Last offseason, several Buffalo Rumblings writers and Tim Graham of The Buffalo News came together for a special exercise: a "fantasy draft" of great players from Bills history, creating rosters that featured the greatest seasons the franchise has seen. The draft resulted in a number of dream teams: Bruce Smith, Jerry Hughes, Pat Williams, and Ron Edwards on the same defensive line, O.J. Simpson and Travis Henry in the same backfield, Doug Flutie throwing to Sammy Watkins, and Jim Braxton blocking for Thurman Thomas.
While each team featured Hall of Famers and All-Pros, there were areas where the positional depth was not very strong, even with over fifty years of franchise history to pull from. Take tight end, for instance, where teams were choosing between Lonnie Johnson and Robert Royal in the last few rounds. Or offensive line, where names like Langston Walker, Garrison Sanborn, Jonas Jennings, and Mike Williams made their way onto the rosters.
Looking back at the just-finished 2015 season, which players made a case to appear on the next all-time Bills roster?
Taylor finished his inaugural season starting with the Buffalo Bills, and earned Pro Bowl alternate status following the completion. Taylor finished with the second highest single-season passer rating in franchise history, throwing for 20 touchdowns with only six interceptions, and also set the franchise record for rushing yards by a quarterback. He also finished with a 7-6 record as a starter, and missed out on a few late comeback opportunities. Was that performance enough to unseat, say, Reich, Flutie, or Fitzpatrick?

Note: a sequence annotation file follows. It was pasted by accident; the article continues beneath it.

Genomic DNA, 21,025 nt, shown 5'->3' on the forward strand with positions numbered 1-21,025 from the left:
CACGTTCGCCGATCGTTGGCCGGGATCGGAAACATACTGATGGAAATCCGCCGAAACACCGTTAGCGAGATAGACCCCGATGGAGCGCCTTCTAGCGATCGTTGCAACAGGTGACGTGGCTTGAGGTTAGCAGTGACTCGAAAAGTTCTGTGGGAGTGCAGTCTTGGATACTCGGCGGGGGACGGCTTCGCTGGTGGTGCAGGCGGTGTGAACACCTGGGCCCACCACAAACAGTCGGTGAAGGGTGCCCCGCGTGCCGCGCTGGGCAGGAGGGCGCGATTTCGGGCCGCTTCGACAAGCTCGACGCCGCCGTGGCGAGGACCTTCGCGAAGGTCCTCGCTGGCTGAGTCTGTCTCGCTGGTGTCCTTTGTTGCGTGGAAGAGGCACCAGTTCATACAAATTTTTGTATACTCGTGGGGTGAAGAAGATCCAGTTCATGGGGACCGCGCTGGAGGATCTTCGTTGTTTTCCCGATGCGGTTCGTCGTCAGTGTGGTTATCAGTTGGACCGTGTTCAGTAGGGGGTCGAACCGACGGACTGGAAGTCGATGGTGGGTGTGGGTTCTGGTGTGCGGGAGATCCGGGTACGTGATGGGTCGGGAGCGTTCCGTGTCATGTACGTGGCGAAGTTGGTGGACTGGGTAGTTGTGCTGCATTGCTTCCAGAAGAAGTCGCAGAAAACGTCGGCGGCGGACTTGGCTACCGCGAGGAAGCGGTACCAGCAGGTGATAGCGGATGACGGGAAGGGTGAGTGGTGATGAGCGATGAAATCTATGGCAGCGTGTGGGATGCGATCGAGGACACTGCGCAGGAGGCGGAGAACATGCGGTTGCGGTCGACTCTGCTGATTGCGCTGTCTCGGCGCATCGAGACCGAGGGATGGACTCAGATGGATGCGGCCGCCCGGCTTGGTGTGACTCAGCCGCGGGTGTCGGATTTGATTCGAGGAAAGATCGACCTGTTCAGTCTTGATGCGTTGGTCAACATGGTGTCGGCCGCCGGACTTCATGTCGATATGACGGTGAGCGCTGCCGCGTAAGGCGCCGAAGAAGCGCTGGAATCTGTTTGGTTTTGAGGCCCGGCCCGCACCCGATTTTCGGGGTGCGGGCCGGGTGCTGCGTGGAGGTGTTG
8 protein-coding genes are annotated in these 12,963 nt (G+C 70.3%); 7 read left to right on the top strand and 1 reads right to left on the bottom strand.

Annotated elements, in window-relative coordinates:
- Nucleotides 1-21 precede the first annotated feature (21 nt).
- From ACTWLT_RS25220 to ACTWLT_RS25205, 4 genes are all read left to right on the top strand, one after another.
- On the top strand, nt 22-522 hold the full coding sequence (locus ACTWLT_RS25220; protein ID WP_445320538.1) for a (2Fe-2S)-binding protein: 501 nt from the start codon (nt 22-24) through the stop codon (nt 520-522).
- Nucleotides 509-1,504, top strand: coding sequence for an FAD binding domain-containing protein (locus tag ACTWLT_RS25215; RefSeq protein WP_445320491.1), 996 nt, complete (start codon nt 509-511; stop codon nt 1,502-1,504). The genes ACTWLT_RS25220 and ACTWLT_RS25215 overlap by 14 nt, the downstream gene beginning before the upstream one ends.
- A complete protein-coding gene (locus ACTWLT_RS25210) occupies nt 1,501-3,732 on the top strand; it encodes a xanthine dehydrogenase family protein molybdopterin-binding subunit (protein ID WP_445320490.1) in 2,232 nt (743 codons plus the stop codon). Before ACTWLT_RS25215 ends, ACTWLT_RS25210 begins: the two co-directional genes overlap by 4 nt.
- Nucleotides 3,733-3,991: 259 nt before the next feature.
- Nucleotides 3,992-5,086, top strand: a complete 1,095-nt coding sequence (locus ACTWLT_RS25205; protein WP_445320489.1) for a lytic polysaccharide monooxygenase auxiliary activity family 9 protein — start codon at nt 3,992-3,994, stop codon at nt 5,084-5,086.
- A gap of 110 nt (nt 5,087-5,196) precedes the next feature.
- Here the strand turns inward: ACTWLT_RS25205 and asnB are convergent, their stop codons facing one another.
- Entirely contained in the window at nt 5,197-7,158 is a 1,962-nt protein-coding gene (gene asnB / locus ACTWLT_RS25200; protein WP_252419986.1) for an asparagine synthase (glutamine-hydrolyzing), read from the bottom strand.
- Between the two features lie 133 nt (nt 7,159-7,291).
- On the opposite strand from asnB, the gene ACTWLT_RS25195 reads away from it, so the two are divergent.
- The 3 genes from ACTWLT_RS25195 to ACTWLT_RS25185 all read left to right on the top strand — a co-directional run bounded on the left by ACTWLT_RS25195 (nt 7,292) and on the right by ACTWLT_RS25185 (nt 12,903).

Incognito has a strong case for inclusion on a roster, as an interior offensive lineman who made the Pro Bowl. He earned accolades all season for strong play after returning to the league, and the road grader gave Buffalo some sorely needed performance not seen since Andy Levitre's departure.
The star running back had a solid debut with the Bills, but injuries may have marred his first attempt to make this list. The Bills have no shortage of excellent running backs in their history, and while McCoy could make a case that he's more talented than Marshawn Lynch or Fred Jackson, his 1187 combined yards from scrimmage and 5 touchdowns probably can't unseat Lynch's rookie season or Jackson's all-purpose 2009 from the rankings. He'll have to wait another year to earn his spot.
Clay is another player who automatically qualifies for this honor simply because of the position he plays. Still, though, was Clay's season truly that special in Bills history? Among tight end seasons, Clay's ranks eighth in receiving yards (behind seven players; Scott Chandler beat him twice). He ranks fourth in receptions and ties for thirteenth with his three touchdown receptions. Coming off of 77 targets, Clay's season ranks a modest 21st in yards per target among modern Bills tight ends (the target stat was first enumerated in 1992).
And yet, Clay is a tight end, and he's not Robert Royal. Does that automatically earn him a spot?
Darby's rookie season showcased his tremendous potential, even as he hit the rookie wall and started battling injuries at the tail end of the season. Darby didn't make the Pro Bowl and probably won't win Rookie of the Year, although he made a strong push for both accolades. Is this season good enough to rank on the list? Maybe he can outrank 2014 Leodis McKelvin, or 2008 Jabari Greer. Or maybe we'll have to wait for him to continue to grow into his potential.
There are, of course, players who made the cut last year who had better seasons this year. Sammy Watkins reached the thousand yard milestone after a torrid second half to the season. Eric Wood and Cordy Glenn both arguably turned in career years, as did Stephon Gilmore. While they already earned accolades in their careers, these players should be acknowledged for their improved play in 2015.